"A member who was absent is capable of identifying inaccuracies that can be confirmed independently. However, in the case on a controversy concerning a recorded happening, only those members known to be present at the meeting can participate in a vote to amend to [sic] the minutes of that meeting."

Dr. Kapur refers to the above quote from Kerr and King as being an example of "an explicit rule in other parliamentary authorities." I respectfully submit that it is neither "explicit" nor derived from a widely recognized "parliamentary authority".

Seems pretty explicit to me. And while Dr. Kapur didn't say that Kerr and King is "widely recognized" (just that it is a "parliamentary authority"), I suspect our Canadian friends would disagree with you suggestion that it is not (at least in Canada).

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1 hour ago, Daniel H. Honemann said:

Well then, perhaps you can explain to me whether or not the first sentence has any real bearing on the second.

He saw it on television or heard a tape. 

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4 minutes ago, J. J. said:

He saw it on television or heard a tape. 

Okay. So what bearing does that have on the meaning of the second sentence? The second sentence is : "However, in the case on a controversy concerning a recorded happening, only those members known to be present at the meeting can participate in a vote to amend to [sic] the minutes of that meeting."

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On 3/18/2021 at 9:15 PM, Atul Kapur said:

Misconception may be an inappropriate word. It may never have existed under RONR, but it is an explicit rule in other parliamentary authorities. Kerr and King, for example, state that "A member who was absent is capable of identifying inaccuracies that can be confirmed independently. However, in the case on a controversy concerning a recorded happening, only those members known to be present at the meeting can participate in a vote to amend to [sic] the minutes of that meeting."

 

What happens if the membership has changed since the meeting with no overlap and no one thought to use a committee? Maybe you just don't amend them, but what if, for instance, they say that Peter Pan flew in, or, more reasonably, they include a motion by a now-member who was not a member at the time?

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5 hours ago, Daniel H. Honemann said:

Okay. So what bearing does that have on the meaning of the second sentence? The second sentence is : "However, in the case on a controversy concerning a recorded happening, only those members known to be present at the meeting can participate in a vote to amend to [sic] the minutes of that meeting."

There is a physical recording of it, but it is unclear.  I actually have seen that. 

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13 hours ago, Weldon Merritt said:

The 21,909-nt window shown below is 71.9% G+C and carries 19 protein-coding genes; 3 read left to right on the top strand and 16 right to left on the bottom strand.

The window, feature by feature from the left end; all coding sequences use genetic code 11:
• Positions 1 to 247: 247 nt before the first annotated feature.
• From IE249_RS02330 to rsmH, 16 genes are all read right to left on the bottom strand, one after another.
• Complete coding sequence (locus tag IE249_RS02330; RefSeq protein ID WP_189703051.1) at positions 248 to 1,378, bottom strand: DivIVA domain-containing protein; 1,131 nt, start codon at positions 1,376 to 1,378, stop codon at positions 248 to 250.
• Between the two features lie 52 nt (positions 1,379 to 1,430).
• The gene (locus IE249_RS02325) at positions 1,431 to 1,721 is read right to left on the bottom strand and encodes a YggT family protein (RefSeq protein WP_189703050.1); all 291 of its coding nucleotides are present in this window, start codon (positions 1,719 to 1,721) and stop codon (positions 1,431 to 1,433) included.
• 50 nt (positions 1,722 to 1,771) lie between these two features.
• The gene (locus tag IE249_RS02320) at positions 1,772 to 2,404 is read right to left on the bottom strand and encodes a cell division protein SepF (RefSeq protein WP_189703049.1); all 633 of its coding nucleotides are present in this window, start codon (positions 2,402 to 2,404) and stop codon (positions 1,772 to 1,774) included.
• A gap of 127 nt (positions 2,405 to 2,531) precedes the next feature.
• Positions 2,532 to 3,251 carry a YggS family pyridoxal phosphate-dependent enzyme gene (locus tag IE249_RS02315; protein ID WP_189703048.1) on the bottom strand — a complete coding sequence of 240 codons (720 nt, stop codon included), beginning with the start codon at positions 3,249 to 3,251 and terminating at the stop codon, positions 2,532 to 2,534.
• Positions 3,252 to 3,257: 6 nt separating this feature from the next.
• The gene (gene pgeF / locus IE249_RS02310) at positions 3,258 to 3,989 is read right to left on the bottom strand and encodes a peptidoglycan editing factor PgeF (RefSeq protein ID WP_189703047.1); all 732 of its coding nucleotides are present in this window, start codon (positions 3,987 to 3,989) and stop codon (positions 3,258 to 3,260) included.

And while Dr. Kapur didn't say that Kerr and King is "widely recognized" (just that it is a "parliamentary authority"), I suspect our Canadian friends would disagree with you suggestion that it is not (at least in Canada).

As to this, I'll freely admit that I do not know whether or not this manual is widely recognized as a parliamentary authority in Canada. It may very well be.

 

 

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10 hours ago, Joshua Katz said:

What happens if the membership has changed since the meeting with no overlap and no one thought to use a committee? Maybe you just don't amend them, but what if, for instance, they say that Peter Pan flew in, or, more reasonably, they include a motion by a now-member who was not a member at the time?

I would imagine one can independently confirm that Peter Pan did not fly into the room, and in any event, members can independently confirm the rule that this isn't something which belongs in the minutes unless a main motion was made regarding it.

As to the second example, it's not entirely to me whether you're suggesting that the person in question 1) was not, in fact, present at the meeting and therefore did not make the motion (in which case the person can presumably independently confirm this) or if 2) the person did, in fact, make the motion, but should not have since the person was not a member at the time (in which case there is no error to correct, since the minutes are a record of what was done, whether or not it was done properly).

While one might quibble over the wording, it seems to me that what this rule is getting at is "Don't vote on a controversy over the contents of the minutes if you have no idea which side is accurate," which seems like a perfectly reasonable suggestion, and I think is a good idea regardless of what parliamentary authority the assembly is using.